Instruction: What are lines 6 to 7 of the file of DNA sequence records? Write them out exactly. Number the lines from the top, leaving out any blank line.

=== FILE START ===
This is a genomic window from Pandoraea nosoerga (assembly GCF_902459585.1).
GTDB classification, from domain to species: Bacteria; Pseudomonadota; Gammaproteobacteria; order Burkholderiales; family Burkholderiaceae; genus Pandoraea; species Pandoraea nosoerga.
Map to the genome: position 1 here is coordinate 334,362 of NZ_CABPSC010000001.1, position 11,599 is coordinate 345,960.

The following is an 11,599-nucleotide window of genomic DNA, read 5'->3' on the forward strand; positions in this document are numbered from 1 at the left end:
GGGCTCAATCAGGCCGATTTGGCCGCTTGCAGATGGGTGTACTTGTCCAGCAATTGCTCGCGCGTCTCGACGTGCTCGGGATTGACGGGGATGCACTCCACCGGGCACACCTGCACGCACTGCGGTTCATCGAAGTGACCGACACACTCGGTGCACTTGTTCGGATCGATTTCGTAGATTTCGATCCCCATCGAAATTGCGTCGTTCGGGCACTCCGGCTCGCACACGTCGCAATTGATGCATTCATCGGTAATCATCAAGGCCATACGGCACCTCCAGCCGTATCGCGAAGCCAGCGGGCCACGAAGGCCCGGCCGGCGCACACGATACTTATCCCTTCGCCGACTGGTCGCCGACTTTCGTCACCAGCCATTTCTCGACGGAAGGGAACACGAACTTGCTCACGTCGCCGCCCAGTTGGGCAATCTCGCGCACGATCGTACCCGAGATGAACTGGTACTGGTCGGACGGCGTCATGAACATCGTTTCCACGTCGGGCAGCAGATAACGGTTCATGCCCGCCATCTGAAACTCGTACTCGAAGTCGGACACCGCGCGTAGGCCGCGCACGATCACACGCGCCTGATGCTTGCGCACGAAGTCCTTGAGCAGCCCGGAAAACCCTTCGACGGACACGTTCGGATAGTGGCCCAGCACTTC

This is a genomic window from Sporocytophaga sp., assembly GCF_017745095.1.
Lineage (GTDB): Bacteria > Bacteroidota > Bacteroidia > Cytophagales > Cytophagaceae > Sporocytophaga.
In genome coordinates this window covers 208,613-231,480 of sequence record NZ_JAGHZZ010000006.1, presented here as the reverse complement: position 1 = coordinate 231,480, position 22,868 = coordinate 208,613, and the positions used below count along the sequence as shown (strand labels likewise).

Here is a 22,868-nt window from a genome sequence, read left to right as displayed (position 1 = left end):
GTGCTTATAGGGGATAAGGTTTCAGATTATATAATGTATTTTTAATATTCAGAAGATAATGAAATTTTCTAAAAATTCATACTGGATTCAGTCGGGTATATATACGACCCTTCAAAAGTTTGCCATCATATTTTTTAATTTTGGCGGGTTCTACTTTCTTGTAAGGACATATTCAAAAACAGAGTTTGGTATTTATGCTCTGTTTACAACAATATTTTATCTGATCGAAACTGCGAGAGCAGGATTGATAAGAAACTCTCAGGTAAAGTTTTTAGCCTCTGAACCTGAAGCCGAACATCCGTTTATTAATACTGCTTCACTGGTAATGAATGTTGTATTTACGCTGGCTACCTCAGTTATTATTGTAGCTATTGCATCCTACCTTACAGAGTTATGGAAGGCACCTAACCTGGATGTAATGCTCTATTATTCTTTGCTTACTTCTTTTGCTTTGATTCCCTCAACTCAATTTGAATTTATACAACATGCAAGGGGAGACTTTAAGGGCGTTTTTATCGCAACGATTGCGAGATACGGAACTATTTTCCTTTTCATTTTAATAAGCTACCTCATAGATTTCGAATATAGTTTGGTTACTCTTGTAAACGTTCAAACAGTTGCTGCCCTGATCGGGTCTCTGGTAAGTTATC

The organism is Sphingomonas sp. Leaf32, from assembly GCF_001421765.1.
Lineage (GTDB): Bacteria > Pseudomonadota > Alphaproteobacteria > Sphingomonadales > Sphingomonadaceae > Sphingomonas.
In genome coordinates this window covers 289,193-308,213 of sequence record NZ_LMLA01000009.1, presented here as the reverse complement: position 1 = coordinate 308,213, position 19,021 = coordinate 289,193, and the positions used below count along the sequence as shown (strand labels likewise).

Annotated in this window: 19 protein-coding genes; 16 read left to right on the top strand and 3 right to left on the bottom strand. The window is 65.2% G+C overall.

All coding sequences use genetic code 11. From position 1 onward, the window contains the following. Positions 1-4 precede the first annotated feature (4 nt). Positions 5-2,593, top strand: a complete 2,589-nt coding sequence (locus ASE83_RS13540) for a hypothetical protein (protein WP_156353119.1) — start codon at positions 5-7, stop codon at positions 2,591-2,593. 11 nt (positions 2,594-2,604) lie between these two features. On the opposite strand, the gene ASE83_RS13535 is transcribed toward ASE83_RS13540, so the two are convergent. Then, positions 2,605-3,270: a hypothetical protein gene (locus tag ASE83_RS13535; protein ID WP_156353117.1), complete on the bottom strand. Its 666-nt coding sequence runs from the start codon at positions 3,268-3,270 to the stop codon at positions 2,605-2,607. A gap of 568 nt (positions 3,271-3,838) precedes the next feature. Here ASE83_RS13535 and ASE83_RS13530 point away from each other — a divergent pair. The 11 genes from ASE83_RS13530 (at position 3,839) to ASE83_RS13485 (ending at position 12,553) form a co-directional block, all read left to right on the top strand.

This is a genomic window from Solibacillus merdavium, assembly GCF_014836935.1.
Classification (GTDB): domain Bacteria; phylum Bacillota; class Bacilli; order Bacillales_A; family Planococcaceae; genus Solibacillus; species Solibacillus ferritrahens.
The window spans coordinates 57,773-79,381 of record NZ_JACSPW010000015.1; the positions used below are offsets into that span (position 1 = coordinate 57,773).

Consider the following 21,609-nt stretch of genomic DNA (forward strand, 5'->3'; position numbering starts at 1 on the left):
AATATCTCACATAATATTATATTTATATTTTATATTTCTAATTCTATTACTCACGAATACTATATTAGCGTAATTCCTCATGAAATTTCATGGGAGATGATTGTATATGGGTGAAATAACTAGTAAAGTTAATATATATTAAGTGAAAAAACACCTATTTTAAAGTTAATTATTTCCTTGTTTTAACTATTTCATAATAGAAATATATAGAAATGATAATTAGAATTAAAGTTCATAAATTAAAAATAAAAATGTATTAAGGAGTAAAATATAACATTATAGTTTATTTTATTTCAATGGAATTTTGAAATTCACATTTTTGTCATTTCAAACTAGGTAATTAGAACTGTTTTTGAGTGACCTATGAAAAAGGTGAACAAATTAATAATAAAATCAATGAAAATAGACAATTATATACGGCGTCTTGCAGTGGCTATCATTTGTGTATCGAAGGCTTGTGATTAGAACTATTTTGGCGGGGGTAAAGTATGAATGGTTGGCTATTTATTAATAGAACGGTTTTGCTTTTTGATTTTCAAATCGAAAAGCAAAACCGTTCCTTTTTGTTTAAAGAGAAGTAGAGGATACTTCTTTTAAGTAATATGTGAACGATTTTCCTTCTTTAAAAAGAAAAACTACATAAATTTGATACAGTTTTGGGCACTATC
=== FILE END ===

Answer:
This is a genomic window from Sporocytophaga sp., assembly GCF_017745095.1.
Lineage (GTDB): Bacteria > Bacteroidota > Bacteroidia > Cytophagales > Cytophagaceae > Sporocytophaga.